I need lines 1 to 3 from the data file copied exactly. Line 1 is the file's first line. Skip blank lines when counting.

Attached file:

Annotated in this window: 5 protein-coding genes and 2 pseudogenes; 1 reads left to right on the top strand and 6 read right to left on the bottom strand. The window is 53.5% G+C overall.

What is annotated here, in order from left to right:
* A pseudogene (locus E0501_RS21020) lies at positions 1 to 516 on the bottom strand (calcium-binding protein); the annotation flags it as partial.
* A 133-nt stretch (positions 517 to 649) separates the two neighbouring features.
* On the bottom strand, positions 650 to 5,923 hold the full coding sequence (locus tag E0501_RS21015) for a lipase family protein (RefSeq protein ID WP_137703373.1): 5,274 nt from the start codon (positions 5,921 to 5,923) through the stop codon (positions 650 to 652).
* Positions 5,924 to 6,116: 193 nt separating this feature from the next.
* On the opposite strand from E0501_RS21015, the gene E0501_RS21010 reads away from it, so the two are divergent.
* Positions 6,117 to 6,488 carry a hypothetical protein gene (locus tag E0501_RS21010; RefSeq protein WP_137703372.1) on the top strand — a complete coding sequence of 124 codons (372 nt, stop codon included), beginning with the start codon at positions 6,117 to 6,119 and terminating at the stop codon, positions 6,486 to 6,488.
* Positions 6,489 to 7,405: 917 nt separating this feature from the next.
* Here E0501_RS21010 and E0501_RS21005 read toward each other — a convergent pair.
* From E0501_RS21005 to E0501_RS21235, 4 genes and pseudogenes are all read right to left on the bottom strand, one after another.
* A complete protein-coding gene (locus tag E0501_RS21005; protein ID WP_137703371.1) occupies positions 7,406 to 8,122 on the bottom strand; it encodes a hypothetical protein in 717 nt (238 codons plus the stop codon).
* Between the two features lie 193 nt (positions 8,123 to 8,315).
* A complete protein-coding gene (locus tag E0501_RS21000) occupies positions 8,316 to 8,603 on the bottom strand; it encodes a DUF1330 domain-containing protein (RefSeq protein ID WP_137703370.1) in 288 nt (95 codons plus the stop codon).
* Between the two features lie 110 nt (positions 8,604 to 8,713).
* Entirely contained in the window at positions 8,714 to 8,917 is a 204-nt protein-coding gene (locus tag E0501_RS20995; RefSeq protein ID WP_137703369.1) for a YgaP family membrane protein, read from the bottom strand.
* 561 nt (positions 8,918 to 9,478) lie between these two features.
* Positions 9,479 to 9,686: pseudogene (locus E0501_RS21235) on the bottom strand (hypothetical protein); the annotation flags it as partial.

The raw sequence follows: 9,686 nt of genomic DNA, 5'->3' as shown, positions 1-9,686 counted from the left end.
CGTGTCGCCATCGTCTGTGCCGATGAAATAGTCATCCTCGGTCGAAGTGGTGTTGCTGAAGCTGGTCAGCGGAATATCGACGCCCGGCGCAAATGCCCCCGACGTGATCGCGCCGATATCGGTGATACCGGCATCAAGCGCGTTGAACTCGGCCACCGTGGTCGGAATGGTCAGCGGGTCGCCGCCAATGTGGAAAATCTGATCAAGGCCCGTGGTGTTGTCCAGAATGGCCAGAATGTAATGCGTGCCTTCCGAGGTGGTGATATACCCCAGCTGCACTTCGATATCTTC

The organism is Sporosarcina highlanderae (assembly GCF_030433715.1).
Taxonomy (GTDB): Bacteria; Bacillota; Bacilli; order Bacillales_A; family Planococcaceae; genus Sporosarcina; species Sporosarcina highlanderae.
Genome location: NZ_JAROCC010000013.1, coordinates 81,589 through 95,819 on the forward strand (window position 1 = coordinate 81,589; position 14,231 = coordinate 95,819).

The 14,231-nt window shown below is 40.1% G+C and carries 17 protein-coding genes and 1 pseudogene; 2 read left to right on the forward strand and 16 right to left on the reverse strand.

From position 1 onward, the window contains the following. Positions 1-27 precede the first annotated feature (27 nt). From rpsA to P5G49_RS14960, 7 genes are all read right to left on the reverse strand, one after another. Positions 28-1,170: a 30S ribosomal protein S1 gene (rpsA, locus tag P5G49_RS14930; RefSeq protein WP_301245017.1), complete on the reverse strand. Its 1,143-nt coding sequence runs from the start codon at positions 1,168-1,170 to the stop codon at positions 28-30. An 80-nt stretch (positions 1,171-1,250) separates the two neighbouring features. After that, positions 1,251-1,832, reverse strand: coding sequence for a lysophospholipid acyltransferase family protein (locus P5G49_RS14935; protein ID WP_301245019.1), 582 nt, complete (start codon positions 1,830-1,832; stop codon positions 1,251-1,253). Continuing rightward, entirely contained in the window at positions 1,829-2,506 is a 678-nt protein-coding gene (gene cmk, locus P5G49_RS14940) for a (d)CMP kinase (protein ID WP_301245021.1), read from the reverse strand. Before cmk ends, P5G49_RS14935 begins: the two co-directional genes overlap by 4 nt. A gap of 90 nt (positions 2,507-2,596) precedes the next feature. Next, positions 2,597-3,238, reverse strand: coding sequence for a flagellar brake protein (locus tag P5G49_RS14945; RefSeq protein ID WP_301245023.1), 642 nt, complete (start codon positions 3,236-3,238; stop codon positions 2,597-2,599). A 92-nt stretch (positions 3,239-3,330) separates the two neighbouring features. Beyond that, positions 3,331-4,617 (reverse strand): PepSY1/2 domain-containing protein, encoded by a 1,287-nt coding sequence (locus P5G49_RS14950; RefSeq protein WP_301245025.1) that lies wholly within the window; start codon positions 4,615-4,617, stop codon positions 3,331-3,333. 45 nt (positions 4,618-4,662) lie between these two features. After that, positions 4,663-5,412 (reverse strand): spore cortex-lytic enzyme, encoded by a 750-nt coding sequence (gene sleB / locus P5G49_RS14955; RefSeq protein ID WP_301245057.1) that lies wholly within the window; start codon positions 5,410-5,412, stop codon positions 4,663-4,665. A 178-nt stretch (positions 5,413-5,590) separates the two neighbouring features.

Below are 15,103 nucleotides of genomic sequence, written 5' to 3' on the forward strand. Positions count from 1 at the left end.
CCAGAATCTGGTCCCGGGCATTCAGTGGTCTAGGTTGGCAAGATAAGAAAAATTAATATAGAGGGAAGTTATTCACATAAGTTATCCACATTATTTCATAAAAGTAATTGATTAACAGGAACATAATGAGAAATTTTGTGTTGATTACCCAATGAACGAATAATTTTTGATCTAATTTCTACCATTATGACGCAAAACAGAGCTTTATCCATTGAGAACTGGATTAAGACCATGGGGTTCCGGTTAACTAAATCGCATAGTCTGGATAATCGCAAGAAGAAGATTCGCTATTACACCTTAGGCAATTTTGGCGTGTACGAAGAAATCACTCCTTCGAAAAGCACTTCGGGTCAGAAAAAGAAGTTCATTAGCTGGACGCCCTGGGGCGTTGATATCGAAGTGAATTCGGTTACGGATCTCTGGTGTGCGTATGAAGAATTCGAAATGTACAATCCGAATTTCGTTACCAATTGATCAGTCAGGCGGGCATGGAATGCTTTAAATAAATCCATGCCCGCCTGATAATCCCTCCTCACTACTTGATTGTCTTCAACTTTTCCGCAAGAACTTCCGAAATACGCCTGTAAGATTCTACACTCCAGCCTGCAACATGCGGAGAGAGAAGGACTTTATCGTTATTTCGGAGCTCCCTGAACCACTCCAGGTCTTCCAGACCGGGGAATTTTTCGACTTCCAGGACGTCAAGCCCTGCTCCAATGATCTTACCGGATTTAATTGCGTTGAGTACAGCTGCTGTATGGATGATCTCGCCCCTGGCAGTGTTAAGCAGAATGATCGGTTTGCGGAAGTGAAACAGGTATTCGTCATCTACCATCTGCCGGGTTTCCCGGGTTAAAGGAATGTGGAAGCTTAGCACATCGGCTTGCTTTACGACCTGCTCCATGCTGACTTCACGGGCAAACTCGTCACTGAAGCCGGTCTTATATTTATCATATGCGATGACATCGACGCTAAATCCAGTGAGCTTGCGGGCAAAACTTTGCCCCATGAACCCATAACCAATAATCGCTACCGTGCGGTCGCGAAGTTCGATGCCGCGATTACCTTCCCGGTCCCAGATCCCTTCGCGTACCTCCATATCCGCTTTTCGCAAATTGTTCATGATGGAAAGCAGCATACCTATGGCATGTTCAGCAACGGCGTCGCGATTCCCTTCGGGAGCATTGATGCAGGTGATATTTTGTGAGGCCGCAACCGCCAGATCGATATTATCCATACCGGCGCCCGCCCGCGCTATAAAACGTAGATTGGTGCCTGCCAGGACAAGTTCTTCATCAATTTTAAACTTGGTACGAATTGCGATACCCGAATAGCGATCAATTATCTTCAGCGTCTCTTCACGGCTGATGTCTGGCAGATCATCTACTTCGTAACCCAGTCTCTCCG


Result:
Annotated in this window: 5 protein-coding genes and 2 pseudogenes; 1 reads left to right on the top strand and 6 read right to left on the bottom strand. The window is 53.5% G+C overall.

What is annotated here, in order from left to right:
* A pseudogene (locus E0501_RS21020) lies at positions 1 to 516 on the bottom strand (calcium-binding protein); the annotation flags it as partial.